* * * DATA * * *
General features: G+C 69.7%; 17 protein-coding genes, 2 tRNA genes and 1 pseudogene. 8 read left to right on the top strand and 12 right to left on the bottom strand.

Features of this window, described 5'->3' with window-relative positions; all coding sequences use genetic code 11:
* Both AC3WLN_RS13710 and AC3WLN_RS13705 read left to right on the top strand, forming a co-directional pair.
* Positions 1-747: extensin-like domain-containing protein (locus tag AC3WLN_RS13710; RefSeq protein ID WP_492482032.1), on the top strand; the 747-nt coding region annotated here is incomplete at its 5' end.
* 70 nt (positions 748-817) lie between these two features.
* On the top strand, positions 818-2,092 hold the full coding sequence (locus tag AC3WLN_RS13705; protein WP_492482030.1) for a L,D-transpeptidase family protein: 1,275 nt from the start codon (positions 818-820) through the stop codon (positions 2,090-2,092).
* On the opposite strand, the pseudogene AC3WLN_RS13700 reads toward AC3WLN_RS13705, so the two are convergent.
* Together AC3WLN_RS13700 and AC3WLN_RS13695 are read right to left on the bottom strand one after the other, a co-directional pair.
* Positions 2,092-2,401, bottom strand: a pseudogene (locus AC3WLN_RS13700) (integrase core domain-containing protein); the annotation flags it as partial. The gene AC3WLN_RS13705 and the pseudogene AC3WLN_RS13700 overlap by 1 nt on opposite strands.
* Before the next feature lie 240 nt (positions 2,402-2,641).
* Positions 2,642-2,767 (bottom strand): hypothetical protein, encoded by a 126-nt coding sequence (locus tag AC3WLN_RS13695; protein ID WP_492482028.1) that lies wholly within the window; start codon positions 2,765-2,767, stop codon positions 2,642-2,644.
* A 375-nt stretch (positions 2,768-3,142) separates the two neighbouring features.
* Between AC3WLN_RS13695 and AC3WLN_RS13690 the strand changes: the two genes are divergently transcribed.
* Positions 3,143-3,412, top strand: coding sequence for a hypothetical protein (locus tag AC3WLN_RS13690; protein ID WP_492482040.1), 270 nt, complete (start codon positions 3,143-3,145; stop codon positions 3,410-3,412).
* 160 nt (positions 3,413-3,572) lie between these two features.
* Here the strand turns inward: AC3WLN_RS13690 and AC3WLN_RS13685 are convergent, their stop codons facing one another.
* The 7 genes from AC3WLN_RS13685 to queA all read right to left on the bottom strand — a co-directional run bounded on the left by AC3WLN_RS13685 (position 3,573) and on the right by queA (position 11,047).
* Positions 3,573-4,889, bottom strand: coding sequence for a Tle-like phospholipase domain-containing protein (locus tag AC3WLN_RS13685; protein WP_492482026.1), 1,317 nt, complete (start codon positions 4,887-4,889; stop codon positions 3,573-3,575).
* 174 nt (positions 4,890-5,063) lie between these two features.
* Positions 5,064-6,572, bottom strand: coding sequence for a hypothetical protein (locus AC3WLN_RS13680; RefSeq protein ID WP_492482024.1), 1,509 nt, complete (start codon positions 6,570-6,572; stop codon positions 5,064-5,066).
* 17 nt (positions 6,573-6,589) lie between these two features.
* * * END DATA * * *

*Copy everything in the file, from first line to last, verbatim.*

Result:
General features: G+C 69.7%; 17 protein-coding genes, 2 tRNA genes and 1 pseudogene. 8 read left to right on the top strand and 12 right to left on the bottom strand.

Features of this window, described 5'->3' with window-relative positions; all coding sequences use genetic code 11:
* Both AC3WLN_RS13710 and AC3WLN_RS13705 read left to right on the top strand, forming a co-directional pair.
* Positions 1-747: extensin-like domain-containing protein (locus tag AC3WLN_RS13710; RefSeq protein ID WP_492482032.1), on the top strand; the 747-nt coding region annotated here is incomplete at its 5' end.
* 70 nt (positions 748-817) lie between these two features.
* On the top strand, positions 818-2,092 hold the full coding sequence (locus tag AC3WLN_RS13705; protein WP_492482030.1) for a L,D-transpeptidase family protein: 1,275 nt from the start codon (positions 818-820) through the stop codon (positions 2,090-2,092).
* On the opposite strand, the pseudogene AC3WLN_RS13700 reads toward AC3WLN_RS13705, so the two are convergent.
* Together AC3WLN_RS13700 and AC3WLN_RS13695 are read right to left on the bottom strand one after the other, a co-directional pair.
* Positions 2,092-2,401, bottom strand: a pseudogene (locus AC3WLN_RS13700) (integrase core domain-containing protein); the annotation flags it as partial. The gene AC3WLN_RS13705 and the pseudogene AC3WLN_RS13700 overlap by 1 nt on opposite strands.
* Before the next feature lie 240 nt (positions 2,402-2,641).
* Positions 2,642-2,767 (bottom strand): hypothetical protein, encoded by a 126-nt coding sequence (locus tag AC3WLN_RS13695; protein ID WP_492482028.1) that lies wholly within the window; start codon positions 2,765-2,767, stop codon positions 2,642-2,644.
* A 375-nt stretch (positions 2,768-3,142) separates the two neighbouring features.
* Between AC3WLN_RS13695 and AC3WLN_RS13690 the strand changes: the two genes are divergently transcribed.
* Positions 3,143-3,412, top strand: coding sequence for a hypothetical protein (locus tag AC3WLN_RS13690; protein ID WP_492482040.1), 270 nt, complete (start codon positions 3,143-3,145; stop codon positions 3,410-3,412).
* 160 nt (positions 3,413-3,572) lie between these two features.
* Here the strand turns inward: AC3WLN_RS13690 and AC3WLN_RS13685 are convergent, their stop codons facing one another.
* The 7 genes from AC3WLN_RS13685 to queA all read right to left on the bottom strand — a co-directional run bounded on the left by AC3WLN_RS13685 (position 3,573) and on the right by queA (position 11,047).
* Positions 3,573-4,889, bottom strand: coding sequence for a Tle-like phospholipase domain-containing protein (locus tag AC3WLN_RS13685; protein WP_492482026.1), 1,317 nt, complete (start codon positions 4,887-4,889; stop codon positions 3,573-3,575).
* 174 nt (positions 4,890-5,063) lie between these two features.
* Positions 5,064-6,572, bottom strand: coding sequence for a hypothetical protein (locus AC3WLN_RS13680; RefSeq protein ID WP_492482024.1), 1,509 nt, complete (start codon positions 6,570-6,572; stop codon positions 5,064-5,066).
* 17 nt (positions 6,573-6,589) lie between these two features.